So am I, but I got onto Linux about 6 years ago. Still learning...
Originally Posted by gokiwi
NO, NO, DON'T DO IT!!!
Can someone help please before I either throw this damn machine out of the window or reformat it with Windows
Are you following these instructions?
Trying to install an application called OpenNMS
If not, you should be, but I think you are.
There is a GUI way to do this (i.e. using graphical tools rather than the command line) in Ubuntu.
Oh this is where I have got stuck, not even got out of the starting blocks !
To set up APT to talk to the OpenNMS repository, you'll need to create a file called "opennms.list" within the "/etc/apt/sources.list.d" directory, with the following contents:
# contents of /etc/apt/sources.list.d/opennms.list deb http://debian.opennms.org stable
main deb-src http://debian.opennms.org stable
Open the software centre. In the "edit" menu, choose "package sources". You will be asked for your password. Go to the tab "other software" and click on "add". Put the url from the instruction above in the box.
To do it from the command line.
You are wanting to create a file in a folder belonging to root, so you need to start the editor with root privileges. The syntax for creating a file with gedit is "gedit </path/to/filename>"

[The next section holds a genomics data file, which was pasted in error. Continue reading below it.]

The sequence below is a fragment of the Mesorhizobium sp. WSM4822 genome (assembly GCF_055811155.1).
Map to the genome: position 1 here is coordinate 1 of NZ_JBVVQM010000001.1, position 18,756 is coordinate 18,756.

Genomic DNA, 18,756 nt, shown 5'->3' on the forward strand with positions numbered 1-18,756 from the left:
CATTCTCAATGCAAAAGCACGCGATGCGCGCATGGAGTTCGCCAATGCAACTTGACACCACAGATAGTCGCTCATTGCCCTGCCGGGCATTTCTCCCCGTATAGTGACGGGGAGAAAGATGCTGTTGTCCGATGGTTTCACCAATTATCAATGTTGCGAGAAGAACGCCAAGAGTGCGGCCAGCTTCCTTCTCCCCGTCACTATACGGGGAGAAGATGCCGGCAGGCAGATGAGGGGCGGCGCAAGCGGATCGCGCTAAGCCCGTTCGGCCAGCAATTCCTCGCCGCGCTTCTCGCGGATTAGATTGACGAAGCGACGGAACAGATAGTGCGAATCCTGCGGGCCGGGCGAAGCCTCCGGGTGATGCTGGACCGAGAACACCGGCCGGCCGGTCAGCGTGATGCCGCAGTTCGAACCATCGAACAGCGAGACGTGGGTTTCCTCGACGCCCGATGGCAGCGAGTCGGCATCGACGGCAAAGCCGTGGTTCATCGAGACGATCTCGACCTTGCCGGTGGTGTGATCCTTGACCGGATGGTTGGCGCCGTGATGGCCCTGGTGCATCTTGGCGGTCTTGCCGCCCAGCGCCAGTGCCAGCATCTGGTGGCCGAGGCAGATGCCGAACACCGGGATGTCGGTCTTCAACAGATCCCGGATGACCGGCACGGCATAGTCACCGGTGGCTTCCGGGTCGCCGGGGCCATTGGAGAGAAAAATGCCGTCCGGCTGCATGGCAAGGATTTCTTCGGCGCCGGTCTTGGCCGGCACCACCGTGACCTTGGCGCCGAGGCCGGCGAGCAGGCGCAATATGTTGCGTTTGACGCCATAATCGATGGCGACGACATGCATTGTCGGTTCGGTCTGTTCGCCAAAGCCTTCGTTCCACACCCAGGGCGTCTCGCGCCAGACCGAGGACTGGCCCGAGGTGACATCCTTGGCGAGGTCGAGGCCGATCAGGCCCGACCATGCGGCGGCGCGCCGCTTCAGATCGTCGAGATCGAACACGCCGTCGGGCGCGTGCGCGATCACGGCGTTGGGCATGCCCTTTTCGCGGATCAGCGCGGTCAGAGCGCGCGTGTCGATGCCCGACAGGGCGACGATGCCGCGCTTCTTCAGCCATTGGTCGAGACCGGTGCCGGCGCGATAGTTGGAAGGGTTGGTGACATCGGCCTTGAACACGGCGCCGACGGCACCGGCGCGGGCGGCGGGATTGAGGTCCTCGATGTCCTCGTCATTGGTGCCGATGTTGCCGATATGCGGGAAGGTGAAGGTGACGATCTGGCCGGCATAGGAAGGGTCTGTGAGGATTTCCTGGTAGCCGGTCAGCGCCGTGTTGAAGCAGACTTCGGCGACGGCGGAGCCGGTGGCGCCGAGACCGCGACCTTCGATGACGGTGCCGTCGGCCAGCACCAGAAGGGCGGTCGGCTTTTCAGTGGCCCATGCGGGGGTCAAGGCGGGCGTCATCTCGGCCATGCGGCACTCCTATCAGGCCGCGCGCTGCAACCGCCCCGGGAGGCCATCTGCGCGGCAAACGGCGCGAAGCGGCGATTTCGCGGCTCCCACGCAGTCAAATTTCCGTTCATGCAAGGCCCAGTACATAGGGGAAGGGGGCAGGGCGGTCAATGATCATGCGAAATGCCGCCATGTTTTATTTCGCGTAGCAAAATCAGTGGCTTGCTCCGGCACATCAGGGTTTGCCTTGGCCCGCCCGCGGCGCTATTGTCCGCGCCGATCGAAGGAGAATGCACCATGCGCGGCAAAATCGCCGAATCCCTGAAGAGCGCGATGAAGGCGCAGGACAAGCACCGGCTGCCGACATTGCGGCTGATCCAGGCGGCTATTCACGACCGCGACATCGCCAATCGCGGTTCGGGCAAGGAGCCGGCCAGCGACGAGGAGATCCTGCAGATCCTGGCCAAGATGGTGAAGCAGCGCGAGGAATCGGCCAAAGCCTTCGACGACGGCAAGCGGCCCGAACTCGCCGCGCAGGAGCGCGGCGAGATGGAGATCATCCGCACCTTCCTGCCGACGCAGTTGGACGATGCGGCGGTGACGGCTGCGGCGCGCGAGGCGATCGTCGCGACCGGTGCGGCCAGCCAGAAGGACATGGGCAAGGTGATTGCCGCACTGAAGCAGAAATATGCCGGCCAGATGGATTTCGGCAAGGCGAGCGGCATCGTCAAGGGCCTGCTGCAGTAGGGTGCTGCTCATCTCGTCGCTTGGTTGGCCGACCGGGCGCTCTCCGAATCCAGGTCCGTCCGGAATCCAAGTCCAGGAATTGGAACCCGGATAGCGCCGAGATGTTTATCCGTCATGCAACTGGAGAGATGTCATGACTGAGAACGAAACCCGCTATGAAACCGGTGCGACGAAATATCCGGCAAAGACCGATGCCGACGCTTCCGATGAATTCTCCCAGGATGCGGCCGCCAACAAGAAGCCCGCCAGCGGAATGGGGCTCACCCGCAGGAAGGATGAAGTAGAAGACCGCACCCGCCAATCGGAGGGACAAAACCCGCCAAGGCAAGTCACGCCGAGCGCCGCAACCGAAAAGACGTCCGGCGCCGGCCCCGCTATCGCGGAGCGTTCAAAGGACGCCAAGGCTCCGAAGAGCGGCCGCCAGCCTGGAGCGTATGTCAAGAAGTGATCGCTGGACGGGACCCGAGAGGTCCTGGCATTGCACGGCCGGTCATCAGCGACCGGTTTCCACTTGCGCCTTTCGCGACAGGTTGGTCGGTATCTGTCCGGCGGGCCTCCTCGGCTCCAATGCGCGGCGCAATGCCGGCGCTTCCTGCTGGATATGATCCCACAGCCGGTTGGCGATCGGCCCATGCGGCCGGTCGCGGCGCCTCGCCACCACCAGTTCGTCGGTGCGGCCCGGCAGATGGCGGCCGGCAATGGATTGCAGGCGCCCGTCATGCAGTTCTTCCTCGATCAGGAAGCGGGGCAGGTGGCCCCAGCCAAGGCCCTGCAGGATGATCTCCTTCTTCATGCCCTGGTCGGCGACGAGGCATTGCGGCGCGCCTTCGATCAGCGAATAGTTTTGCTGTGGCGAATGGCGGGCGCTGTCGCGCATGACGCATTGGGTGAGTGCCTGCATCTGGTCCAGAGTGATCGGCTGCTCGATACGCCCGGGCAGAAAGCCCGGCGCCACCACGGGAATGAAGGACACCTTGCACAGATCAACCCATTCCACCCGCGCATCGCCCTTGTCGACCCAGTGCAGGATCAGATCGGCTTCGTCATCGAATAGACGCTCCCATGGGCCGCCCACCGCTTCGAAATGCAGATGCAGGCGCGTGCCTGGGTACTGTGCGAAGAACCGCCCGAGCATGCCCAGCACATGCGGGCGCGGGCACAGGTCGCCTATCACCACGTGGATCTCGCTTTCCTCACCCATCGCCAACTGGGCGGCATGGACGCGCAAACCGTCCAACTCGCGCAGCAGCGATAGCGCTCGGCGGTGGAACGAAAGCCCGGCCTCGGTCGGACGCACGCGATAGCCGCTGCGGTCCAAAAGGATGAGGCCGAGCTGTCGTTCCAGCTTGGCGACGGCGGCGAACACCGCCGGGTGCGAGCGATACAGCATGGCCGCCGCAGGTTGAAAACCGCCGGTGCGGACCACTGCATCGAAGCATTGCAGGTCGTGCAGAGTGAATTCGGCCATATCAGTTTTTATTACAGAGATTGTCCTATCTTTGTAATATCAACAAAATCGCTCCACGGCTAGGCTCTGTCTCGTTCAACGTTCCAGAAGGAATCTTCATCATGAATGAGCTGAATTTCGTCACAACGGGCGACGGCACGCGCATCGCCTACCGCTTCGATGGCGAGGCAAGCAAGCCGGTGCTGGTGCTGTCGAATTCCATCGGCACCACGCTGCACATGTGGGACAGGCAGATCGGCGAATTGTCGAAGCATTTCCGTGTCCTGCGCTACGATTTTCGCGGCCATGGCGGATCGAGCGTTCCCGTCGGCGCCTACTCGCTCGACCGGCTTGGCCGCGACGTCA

So you need to do
which should open a new file in the editor that will be saved to the location you have specified when you opened it.
gksudo gedit /etc/apt/sources.list.d/opennms.list
You can't log in as root on Ubuntu. Linux does always have a root account, but it is disabled in Ubuntu. The mechanism that is used to carry out administrative tasks is sudo. If it is a command in the terminal that runs in the terminal, you put sudo in front of the command.
but need to edit files and add software etc but need to be able to login as root to get access to edit these files etc ,
You will be asked for your password, but wont see what you type when you enter it. Type the password and hit enter.
If the command invokes a graphical application, you should use gksudo to avoid a small chance of messing up some file permissions.
That site is, incidentally, worth browsing. There is some good stuff there.
Anyway, we were on gksudo. You will have noticed it is in the command above to open gedit to deal with files owned by root. Gksudo invokes the password box, the same as when you want to install via the software centre or whenever else the system needs root privileges to do something.
Another useful one is
to open an instance of the file manager as root. This allows you to use, for instance, graphical tools to change permissions on files that belong to root, or open a file belonging to root in the editor to be edited by clicking on it.
Actually, you normally should not be changing permission on files that belong to root, but occasionally one gets created with the wrong permissions, and only root can save the world. Be careful with the file manager with root permissions. Don't invoke it unless you specifically need it, and close it a soon as you have finished. You can do a lot of damage to your system in there, as you also can by invoking the editor gedit with root privileges. There are lots of good reasons why a linux system is not normally used as root.